In the Translation project management module, students work in project groups performing real-life translation roles and tasks in a collaborative environment.

Assessment

Assessment is 100% coursework – there are no examinations.

Coursework assignments are a mixture of essays, translation projects, translation commentaries, subtitling and voice over files or project work. The dissertation is 12,000 to 15,000 words long and can either be a research project on any topic relevant to Audiovisual Translation or Popular Literary Translation / Culture or it can be practice oriented: a translation of an extended text or AV clip with critical introduction to and analysis of the translation.

Coursework assignments: 66.6% (120 credits)

Dissertation: 33.3% (60 credits)

Modules

There are five compulsory taught modules plus three elective taught modules, selected by the student from a pool of module choices, plus a dissertation which can be a research dissertation or a practice-oriented dissertation of an extended translation with critical introduction and analysis.

Each taught module is an estimated 150 hours of study. Teaching consists of lectures, seminars and workshops plus independent individually supervised work.

The first part of the translation modules is taught in three-hour sessions (lecture + seminar + practical workshop). In the second part of each translation module, students work on a translation project which is individually supervised by a translation professional who gives written feedback on drafts and provides tailored advice and guidance in individual supervision sessions.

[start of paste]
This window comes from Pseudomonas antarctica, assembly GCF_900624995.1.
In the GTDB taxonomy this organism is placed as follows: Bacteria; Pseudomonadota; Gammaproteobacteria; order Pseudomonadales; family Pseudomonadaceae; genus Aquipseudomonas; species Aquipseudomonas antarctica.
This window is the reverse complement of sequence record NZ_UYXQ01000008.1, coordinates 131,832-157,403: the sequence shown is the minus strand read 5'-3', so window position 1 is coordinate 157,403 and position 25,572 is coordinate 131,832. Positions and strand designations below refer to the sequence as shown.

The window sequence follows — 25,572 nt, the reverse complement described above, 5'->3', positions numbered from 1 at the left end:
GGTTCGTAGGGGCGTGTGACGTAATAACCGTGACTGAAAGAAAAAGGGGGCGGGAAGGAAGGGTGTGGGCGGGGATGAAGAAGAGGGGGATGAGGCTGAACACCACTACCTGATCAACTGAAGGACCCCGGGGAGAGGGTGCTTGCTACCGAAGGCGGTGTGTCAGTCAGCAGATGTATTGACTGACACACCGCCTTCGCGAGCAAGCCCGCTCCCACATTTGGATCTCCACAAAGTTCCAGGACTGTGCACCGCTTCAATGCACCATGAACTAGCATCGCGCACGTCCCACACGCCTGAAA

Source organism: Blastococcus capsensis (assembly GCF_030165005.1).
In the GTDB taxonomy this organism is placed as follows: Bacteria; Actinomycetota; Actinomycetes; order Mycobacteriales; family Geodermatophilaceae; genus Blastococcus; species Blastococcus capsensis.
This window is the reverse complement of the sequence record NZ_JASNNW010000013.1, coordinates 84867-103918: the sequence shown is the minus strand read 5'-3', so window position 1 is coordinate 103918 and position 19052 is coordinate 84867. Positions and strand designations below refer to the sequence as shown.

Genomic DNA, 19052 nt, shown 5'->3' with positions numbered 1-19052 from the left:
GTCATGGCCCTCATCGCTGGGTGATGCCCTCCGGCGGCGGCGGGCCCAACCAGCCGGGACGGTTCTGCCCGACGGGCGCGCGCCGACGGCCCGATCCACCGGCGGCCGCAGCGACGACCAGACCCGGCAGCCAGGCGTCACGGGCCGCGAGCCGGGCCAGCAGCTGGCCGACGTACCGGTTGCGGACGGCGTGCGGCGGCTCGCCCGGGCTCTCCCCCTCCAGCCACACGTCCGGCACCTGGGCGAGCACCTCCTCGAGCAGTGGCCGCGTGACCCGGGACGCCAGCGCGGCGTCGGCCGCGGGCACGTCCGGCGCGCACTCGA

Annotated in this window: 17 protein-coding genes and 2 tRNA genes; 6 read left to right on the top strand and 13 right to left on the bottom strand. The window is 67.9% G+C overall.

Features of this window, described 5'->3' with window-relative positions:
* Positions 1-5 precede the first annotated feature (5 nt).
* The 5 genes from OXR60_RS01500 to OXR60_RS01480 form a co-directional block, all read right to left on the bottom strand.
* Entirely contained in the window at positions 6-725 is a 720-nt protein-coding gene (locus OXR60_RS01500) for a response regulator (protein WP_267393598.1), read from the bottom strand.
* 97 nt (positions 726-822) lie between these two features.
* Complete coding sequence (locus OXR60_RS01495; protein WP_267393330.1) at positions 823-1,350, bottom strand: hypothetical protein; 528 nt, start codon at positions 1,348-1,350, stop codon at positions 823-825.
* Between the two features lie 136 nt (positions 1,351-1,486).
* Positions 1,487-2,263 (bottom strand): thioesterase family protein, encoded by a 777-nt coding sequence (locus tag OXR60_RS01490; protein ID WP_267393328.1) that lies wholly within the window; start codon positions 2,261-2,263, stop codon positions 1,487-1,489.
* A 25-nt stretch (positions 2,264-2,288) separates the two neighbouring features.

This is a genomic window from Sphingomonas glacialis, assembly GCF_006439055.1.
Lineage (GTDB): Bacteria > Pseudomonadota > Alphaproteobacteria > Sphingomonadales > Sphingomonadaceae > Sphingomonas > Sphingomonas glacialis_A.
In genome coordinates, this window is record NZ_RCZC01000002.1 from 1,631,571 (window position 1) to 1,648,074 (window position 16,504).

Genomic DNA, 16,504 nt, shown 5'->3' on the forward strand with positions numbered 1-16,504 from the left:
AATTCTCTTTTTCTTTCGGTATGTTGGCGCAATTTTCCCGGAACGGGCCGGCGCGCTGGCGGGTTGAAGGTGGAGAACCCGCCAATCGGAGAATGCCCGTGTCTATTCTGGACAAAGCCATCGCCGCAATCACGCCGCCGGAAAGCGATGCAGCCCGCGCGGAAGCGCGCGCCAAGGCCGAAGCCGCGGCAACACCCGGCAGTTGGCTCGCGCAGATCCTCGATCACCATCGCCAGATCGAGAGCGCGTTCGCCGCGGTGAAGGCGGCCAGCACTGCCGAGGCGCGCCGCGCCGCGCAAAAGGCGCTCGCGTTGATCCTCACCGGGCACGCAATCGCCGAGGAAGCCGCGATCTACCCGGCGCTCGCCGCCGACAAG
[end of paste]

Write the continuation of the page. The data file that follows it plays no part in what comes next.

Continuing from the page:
Students can expect between ten and 12 hours of classroom-based study per week, plus time spent on preparatory reading, independent study and research, preparation of assignments.

The dissertation is 60 credits and an estimated 600 hours of study. There are four two-hour research method seminars guiding students through the process of writing a dissertation, plus individual supervision sessions.

All taught modules are in term 1 and term 2 (January – April). Term 3 is dedicated to the dissertation (and completion of assignments from term 2 modules).

Core modules
-Principles and practice of translation theory (15 credits)
-Translating children’s literature (15 credits)
-Subtitling (15 credits)
-Translating crime fiction (15 credits)
-Translating science fiction and fantasy (15 credits)

Elective modules - choose three:
-Principles of screenwriting and the translation of screenplays (15 credits)
-Creating and managing intellectual property (15 credits).
-Dubbing and voice over (15 credits)
-Translation project management (15 credits)
-Translating multimodal texts (comics, graphic novels, manga, video games) (15 credits)
-International publishing case studies (20 credits)

Dissertation - 60 credits
-Dissertation option A (discursive/research)
-Dissertation option B (extended translation with critical introduction and analysis)

Career prospects

The degree is designed to produce graduates who are fit for the market, either working in translation agencies / companies or as a freelancer, addressing the need for properly trained and highly qualified translation experts.

Career options come in a wide range of jobs in the translation industry, ranging from self-employed translator, staff translator or localisation expert to editor, researcher or project manager.